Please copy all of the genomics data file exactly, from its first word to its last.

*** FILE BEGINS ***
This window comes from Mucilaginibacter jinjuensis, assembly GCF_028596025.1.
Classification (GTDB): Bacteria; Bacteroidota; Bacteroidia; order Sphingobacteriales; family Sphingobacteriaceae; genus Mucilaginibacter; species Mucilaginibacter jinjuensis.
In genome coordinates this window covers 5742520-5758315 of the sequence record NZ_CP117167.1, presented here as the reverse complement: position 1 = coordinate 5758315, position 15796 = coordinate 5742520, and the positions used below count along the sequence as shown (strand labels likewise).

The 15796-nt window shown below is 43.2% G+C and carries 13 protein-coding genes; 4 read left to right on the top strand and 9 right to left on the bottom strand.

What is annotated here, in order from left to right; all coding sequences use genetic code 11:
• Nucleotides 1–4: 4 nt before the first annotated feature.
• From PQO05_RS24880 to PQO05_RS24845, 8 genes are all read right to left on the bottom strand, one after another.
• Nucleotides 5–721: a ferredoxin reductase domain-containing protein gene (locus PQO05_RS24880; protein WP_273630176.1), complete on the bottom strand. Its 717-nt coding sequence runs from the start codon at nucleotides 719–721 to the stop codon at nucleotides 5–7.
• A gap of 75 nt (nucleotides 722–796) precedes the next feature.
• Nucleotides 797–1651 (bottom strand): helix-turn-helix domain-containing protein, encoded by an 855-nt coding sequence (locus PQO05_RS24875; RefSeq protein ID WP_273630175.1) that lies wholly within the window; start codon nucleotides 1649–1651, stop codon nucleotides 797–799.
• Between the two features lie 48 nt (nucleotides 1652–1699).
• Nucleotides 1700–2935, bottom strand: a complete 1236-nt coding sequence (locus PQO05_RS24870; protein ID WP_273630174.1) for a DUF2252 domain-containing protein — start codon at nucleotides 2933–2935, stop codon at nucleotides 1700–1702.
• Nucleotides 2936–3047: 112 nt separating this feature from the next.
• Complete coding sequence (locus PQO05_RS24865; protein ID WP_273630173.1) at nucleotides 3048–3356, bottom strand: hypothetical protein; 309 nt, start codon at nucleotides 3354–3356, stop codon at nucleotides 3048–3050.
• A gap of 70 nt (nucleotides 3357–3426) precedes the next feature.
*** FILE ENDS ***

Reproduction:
This window comes from Mucilaginibacter jinjuensis, assembly GCF_028596025.1.
Classification (GTDB): Bacteria; Bacteroidota; Bacteroidia; order Sphingobacteriales; family Sphingobacteriaceae; genus Mucilaginibacter; species Mucilaginibacter jinjuensis.
In genome coordinates this window covers 5742520-5758315 of the sequence record NZ_CP117167.1, presented here as the reverse complement: position 1 = coordinate 5758315, position 15796 = coordinate 5742520, and the positions used below count along the sequence as shown (strand labels likewise).

The 15796-nt window shown below is 43.2% G+C and carries 13 protein-coding genes; 4 read left to right on the top strand and 9 right to left on the bottom strand.

What is annotated here, in order from left to right; all coding sequences use genetic code 11:
• Nucleotides 1–4: 4 nt before the first annotated feature.
• From PQO05_RS24880 to PQO05_RS24845, 8 genes are all read right to left on the bottom strand, one after another.
• Nucleotides 5–721: a ferredoxin reductase domain-containing protein gene (locus PQO05_RS24880; protein WP_273630176.1), complete on the bottom strand. Its 717-nt coding sequence runs from the start codon at nucleotides 719–721 to the stop codon at nucleotides 5–7.
• A gap of 75 nt (nucleotides 722–796) precedes the next feature.
• Nucleotides 797–1651 (bottom strand): helix-turn-helix domain-containing protein, encoded by an 855-nt coding sequence (locus PQO05_RS24875; RefSeq protein ID WP_273630175.1) that lies wholly within the window; start codon nucleotides 1649–1651, stop codon nucleotides 797–799.
• Between the two features lie 48 nt (nucleotides 1652–1699).
• Nucleotides 1700–2935, bottom strand: a complete 1236-nt coding sequence (locus PQO05_RS24870; protein ID WP_273630174.1) for a DUF2252 domain-containing protein — start codon at nucleotides 2933–2935, stop codon at nucleotides 1700–1702.
• Nucleotides 2936–3047: 112 nt separating this feature from the next.
• Complete coding sequence (locus PQO05_RS24865; protein ID WP_273630173.1) at nucleotides 3048–3356, bottom strand: hypothetical protein; 309 nt, start codon at nucleotides 3354–3356, stop codon at nucleotides 3048–3050.
• A gap of 70 nt (nucleotides 3357–3426) precedes the next feature.